Mifsud is clearly Malta’s leading atlantologist and was the principal author of Malta, Echoes of Plato’s Island, in which a very strong case was made for considering Malta as Atlantis. In 2017, he published Island of the Gods (available on the academia.edu website), which strengthened his Atlantis theories with complementary material. As can be seen from the bibliography here, Mifsud has written a number of books and papers concerning the history and prehistory of his strategically situated island and the apparently endless procession of traders and occupiers – Neanderthals, megalith builders, Egyptians, Phoenicians, Carthaginians and Romans.
Another contributor to the study and literature of the island’s prehistoric origins that should be mentioned is the late Joseph S. Ellul. He was Maltese and the author of a paper, Malta’s Prediluvian Culture…, that links the submergence of some of Malta’s monuments with Noah’s Flood, which he identified with the controversial idea of the breaching of a land bridge between Spain and Morocco.
While most researchers have focused on the extraordinary number of ancient monuments on the small archipelago, it might be worth considering what is not found on the islands, namely, anything to do with military action. There are no obvious defensive structures and no depiction of warriors or their weaponry. Everything seems to indicate a peaceful society, perhaps, as I, and others have already speculated, it was originally a place of pilgrimage(m)(n) or some form of sanctuary!
Hubert Zeitlmair, a retired German real estate investor, who is fascinated by the Megalithic remains on Malta, but unfortunately he ascribes their existence to the intervention of alien visitors a la Zechariah Sitchin. He has outlined his views in a book, written in German with an English version promised in the future. Zeitlmair expands on a number of his outlandish claims on his website(f), UFOs, Nibiru as well as “the Atlantean ‘Cold Fire Fusion’ Power house in Malta that still generates Non-lethal High Frequency Active Auroral Energy.” Similar waffle has been published in the first two books of a trilogy by Francis Xavier Aloisio, who claims that the Maltese temples “are a Reservoir of Consciousness, so we need to start to look at the structures in a very different way. They were ‘charge compressors’, ‘energy generators’ and ‘power houses.’ In a word, they were ‘energy centres’ for planet Earth.” Quite recently, Aloisio’s wife, Christine, also joined the ‘lunatic fringe’ and plans to publish The Crystal City of Atlantis, which she claims is under Malta!
Casey Terry notes[1542.36] that Pavel Smutny, a Slovakian researcher, who is an ardent promoter of the idea of ancient advanced technology, has proposed that the Maltese temple complexes “were used probably as generators of high frequency acoustic waves. Purpose were (maybe) to arrange a communication channel between various islands”!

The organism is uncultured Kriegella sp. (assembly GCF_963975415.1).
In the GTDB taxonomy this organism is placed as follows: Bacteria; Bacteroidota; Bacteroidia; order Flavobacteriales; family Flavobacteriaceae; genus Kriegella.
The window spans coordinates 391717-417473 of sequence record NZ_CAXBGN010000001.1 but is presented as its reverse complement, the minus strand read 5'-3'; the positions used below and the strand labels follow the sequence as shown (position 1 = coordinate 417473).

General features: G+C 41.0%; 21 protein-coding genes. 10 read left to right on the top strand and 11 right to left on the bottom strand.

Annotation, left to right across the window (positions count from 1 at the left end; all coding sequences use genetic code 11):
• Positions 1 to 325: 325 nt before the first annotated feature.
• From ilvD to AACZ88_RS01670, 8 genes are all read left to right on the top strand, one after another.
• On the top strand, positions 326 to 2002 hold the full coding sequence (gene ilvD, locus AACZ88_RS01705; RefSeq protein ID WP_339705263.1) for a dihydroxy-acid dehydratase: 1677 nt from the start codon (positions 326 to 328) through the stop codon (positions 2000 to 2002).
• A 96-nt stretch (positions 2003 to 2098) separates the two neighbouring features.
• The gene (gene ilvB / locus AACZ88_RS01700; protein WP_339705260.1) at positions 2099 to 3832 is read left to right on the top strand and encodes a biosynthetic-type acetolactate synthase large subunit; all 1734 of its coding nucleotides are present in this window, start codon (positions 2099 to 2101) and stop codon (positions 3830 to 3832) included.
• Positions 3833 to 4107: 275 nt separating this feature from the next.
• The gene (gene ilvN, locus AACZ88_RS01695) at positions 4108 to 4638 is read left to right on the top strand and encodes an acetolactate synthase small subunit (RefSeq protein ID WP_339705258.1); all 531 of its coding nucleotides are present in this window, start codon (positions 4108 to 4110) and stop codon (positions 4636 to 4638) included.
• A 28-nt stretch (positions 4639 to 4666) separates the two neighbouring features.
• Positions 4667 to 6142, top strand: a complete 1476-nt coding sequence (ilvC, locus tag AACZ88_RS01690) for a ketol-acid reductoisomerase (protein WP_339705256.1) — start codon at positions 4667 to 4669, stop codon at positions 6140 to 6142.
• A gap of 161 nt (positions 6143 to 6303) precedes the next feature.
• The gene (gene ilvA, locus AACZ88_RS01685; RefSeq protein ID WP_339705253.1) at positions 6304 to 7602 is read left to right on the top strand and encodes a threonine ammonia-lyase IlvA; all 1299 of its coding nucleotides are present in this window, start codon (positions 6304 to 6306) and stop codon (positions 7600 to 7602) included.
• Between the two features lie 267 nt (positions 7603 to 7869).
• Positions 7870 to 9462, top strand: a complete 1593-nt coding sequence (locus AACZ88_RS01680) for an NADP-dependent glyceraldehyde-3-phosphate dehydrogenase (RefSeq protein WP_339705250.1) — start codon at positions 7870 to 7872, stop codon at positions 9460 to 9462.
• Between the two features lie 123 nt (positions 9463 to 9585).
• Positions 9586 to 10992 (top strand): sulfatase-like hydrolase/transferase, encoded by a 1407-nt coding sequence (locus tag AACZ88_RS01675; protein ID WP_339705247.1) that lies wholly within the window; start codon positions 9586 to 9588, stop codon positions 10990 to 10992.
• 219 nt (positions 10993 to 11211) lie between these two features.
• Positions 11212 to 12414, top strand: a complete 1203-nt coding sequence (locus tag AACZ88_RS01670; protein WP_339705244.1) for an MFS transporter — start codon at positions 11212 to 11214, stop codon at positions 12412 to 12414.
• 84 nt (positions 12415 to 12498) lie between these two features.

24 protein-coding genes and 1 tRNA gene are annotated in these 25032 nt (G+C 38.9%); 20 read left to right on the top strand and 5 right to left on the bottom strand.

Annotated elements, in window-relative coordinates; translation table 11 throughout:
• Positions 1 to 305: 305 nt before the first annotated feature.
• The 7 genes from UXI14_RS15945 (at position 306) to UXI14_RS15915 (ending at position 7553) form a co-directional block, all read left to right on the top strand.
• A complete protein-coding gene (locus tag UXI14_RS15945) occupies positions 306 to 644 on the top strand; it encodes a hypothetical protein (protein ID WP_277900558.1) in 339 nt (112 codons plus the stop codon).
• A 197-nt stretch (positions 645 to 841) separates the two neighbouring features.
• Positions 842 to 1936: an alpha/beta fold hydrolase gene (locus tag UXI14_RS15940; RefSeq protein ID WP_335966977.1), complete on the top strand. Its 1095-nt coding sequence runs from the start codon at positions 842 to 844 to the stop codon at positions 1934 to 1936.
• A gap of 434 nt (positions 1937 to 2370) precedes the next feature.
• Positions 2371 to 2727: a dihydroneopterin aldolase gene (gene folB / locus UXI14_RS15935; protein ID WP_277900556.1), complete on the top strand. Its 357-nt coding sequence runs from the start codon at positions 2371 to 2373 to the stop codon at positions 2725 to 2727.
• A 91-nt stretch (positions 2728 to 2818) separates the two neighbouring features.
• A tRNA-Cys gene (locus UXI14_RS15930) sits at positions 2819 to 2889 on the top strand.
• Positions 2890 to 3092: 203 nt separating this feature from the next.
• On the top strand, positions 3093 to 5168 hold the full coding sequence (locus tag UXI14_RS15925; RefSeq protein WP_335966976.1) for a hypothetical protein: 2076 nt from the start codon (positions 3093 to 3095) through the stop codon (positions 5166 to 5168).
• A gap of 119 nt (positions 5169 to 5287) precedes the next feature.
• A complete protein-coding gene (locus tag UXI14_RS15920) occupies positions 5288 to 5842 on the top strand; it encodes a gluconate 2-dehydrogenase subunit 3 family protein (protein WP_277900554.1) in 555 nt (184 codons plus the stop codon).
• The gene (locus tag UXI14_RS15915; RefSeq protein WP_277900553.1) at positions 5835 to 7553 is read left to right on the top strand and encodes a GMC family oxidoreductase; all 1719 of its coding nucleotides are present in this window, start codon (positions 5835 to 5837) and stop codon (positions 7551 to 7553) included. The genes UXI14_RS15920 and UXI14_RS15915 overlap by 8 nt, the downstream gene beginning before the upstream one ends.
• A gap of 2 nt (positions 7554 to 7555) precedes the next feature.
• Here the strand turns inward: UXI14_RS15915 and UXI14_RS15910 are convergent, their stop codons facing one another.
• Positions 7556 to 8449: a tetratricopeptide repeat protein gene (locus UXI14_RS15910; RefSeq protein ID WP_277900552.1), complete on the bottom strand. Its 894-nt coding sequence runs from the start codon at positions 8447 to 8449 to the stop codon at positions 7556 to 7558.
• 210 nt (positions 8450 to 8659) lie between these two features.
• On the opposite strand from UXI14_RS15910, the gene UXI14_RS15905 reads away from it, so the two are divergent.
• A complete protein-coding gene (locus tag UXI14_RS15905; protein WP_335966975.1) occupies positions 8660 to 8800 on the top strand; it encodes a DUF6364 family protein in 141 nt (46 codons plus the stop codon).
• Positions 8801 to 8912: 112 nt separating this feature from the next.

The most recent and more rational support for a Maltese location has come from Albert Nikas, a computer engineer, who submitted a paper(b) to the 2008 Atlantis Conference. Sunday November 19th 2017 saw the publication of an article(l) by Nikas in Malta’s Sunday Independent, in which he describes his recent visit to many temples in the archipelago. He goes on to claim that he has located the ruins of an ancient city, just offshore, which he believes to have been the capital of Atlantis, not far from Valletta, the modern capital.
Massimo Rapisarda submitted another paper to the same conference suggesting that Atlantis had been located in Sicily in the vicinity of the seaport of Marsala. That conference also heard Axel Hausmann identify a region that included part of North Africa and the area between Libya and Sicily as the home of Atlantis.
Alberto Arecchi, who also advocates a Central Mediterranean Atlantis noted that “We can identify in this system the “Heracles’ columns” of the ancient mythology (one of the two “columns” appears identifiable with the island of Malta).” (s)
I do not know what future investigations will reveal, but I am certain that they will demonstrate that Malta had a more important part to play in the Atlantis story than is generally accepted today. The megalithic heritage of Malta predates that of Egypt by a millennium, considerably enhancing its candidacy as the location of Atlantis. A wonderful panoramic view of some the temples can be seen on the Internet(c).
The second largest of the Maltese archipelago, Gozo, is claimed by some to have been Ogygia the home of the mythical Calypso.
A number of websites discuss the prehistory of Malta(a). One well-illustrated site(e) concentrates on the evidence of catastrophic events affecting the landscape of the archipelago in the distant past. A newspaper report of June 2016(j) pushes back the prehistory of Malta by 30,000 years with the claim that Neanderthals may have lived on the island, assuming that it was an island then! In 2016, Mifsud published Dossier Malta – Neanderthal  in which he outlines the evidence for the existence of Neanderthal Man on Malta.
Malta also produces a Cabernet Sauvignon wine in the town of Marsaxlokk appropriately, but not uniquely, called Atlantis.